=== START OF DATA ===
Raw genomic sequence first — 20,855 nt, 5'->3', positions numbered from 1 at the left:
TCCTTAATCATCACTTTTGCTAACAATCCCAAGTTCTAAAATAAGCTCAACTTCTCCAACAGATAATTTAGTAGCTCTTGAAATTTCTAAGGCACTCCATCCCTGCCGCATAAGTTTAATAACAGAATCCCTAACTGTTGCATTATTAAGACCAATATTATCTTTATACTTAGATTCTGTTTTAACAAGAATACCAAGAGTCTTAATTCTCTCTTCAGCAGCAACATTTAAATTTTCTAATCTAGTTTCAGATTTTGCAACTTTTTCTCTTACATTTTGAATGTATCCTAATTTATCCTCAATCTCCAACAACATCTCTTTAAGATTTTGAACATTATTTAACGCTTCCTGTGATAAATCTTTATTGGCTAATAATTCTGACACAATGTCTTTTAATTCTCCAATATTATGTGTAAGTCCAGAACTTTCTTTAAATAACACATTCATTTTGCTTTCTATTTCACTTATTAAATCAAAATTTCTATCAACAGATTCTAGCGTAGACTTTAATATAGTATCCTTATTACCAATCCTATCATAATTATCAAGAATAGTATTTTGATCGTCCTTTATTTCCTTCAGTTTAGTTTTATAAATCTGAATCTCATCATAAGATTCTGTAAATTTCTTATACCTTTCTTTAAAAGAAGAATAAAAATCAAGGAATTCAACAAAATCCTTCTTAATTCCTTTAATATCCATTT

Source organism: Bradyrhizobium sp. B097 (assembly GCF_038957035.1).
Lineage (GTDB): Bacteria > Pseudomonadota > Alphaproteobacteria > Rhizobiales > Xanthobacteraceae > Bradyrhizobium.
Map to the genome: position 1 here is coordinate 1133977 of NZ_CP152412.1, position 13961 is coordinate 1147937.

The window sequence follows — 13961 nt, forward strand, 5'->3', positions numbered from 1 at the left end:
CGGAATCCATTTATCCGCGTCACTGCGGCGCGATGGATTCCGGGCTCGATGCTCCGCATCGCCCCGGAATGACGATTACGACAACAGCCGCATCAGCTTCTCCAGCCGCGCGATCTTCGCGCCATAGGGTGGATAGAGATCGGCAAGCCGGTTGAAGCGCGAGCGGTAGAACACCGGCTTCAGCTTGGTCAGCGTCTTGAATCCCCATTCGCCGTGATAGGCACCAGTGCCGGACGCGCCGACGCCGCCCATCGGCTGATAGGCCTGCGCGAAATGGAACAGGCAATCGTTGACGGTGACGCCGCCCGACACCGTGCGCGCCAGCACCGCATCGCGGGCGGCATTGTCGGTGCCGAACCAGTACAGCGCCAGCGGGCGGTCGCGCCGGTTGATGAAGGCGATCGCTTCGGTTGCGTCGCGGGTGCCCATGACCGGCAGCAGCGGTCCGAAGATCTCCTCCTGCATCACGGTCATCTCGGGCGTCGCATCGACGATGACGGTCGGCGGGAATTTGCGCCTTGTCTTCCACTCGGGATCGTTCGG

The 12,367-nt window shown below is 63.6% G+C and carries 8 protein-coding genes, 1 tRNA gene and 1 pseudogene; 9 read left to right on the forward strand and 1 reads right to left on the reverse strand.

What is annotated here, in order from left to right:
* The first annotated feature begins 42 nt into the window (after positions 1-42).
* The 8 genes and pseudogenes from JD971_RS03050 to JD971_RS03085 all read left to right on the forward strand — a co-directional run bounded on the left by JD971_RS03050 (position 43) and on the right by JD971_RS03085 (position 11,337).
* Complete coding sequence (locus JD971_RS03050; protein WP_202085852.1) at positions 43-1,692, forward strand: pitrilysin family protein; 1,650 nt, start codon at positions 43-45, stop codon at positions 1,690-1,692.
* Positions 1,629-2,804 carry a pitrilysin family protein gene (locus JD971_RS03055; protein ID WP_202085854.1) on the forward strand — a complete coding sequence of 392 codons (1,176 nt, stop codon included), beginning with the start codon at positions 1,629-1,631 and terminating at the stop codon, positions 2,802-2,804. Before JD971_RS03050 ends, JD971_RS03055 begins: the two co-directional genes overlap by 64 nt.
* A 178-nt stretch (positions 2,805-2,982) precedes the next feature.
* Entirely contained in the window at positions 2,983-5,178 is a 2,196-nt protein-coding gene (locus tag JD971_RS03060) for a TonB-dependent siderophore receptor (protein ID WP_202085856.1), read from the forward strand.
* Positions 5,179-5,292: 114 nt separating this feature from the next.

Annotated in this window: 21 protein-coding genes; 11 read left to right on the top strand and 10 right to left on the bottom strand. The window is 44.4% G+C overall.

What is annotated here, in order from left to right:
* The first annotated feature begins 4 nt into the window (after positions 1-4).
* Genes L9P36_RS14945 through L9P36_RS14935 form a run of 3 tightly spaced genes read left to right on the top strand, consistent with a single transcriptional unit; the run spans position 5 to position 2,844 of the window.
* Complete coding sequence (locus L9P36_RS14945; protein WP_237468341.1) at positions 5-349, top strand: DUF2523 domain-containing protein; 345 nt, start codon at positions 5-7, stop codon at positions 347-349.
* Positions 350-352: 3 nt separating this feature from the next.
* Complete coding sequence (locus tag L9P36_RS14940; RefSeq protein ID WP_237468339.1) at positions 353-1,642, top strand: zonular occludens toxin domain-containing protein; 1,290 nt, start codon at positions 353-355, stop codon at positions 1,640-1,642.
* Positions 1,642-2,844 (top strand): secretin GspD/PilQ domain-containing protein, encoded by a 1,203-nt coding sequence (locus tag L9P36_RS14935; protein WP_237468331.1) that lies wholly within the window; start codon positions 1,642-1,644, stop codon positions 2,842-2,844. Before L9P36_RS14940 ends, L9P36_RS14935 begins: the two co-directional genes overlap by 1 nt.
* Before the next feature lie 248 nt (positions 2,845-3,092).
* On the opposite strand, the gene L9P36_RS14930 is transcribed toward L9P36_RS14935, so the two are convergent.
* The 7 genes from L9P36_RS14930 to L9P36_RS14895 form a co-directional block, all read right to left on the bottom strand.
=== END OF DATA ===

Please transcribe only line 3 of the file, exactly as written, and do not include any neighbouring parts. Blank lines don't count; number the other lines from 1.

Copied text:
Source organism: Bradyrhizobium sp. B097 (assembly GCF_038957035.1).